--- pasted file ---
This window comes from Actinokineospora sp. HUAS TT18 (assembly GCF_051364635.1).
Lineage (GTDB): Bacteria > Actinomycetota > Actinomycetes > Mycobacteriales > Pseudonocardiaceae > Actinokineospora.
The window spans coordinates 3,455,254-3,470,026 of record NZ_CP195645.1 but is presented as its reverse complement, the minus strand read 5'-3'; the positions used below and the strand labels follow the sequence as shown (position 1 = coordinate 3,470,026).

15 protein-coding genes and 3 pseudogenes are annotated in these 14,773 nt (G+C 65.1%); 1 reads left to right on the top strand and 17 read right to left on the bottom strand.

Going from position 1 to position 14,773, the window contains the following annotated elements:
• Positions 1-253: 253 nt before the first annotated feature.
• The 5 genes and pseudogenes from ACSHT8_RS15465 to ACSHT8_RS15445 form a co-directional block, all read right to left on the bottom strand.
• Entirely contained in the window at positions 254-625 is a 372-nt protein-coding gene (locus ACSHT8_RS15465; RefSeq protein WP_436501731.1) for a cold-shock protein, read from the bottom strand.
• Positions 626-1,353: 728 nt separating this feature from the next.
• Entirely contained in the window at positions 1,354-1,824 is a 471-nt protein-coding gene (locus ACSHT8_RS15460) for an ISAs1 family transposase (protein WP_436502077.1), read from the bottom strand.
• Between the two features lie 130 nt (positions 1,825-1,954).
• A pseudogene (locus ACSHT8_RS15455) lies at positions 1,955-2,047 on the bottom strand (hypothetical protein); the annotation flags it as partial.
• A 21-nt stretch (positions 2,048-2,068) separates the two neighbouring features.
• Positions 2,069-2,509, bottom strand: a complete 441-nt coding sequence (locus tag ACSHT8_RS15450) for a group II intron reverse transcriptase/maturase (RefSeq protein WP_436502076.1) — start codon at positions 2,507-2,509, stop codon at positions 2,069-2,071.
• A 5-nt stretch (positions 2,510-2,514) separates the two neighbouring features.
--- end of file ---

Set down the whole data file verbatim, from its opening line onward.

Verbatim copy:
This window comes from Actinokineospora sp. HUAS TT18 (assembly GCF_051364635.1).
Lineage (GTDB): Bacteria > Actinomycetota > Actinomycetes > Mycobacteriales > Pseudonocardiaceae > Actinokineospora.
The window spans coordinates 3,455,254-3,470,026 of record NZ_CP195645.1 but is presented as its reverse complement, the minus strand read 5'-3'; the positions used below and the strand labels follow the sequence as shown (position 1 = coordinate 3,470,026).

15 protein-coding genes and 3 pseudogenes are annotated in these 14,773 nt (G+C 65.1%); 1 reads left to right on the top strand and 17 read right to left on the bottom strand.

Going from position 1 to position 14,773, the window contains the following annotated elements:
• Positions 1-253: 253 nt before the first annotated feature.
• The 5 genes and pseudogenes from ACSHT8_RS15465 to ACSHT8_RS15445 form a co-directional block, all read right to left on the bottom strand.
• Entirely contained in the window at positions 254-625 is a 372-nt protein-coding gene (locus ACSHT8_RS15465; RefSeq protein WP_436501731.1) for a cold-shock protein, read from the bottom strand.
• Positions 626-1,353: 728 nt separating this feature from the next.
• Entirely contained in the window at positions 1,354-1,824 is a 471-nt protein-coding gene (locus ACSHT8_RS15460) for an ISAs1 family transposase (protein WP_436502077.1), read from the bottom strand.
• Between the two features lie 130 nt (positions 1,825-1,954).
• A pseudogene (locus ACSHT8_RS15455) lies at positions 1,955-2,047 on the bottom strand (hypothetical protein); the annotation flags it as partial.
• A 21-nt stretch (positions 2,048-2,068) separates the two neighbouring features.
• Positions 2,069-2,509, bottom strand: a complete 441-nt coding sequence (locus tag ACSHT8_RS15450) for a group II intron reverse transcriptase/maturase (RefSeq protein WP_436502076.1) — start codon at positions 2,507-2,509, stop codon at positions 2,069-2,071.
• A 5-nt stretch (positions 2,510-2,514) separates the two neighbouring features.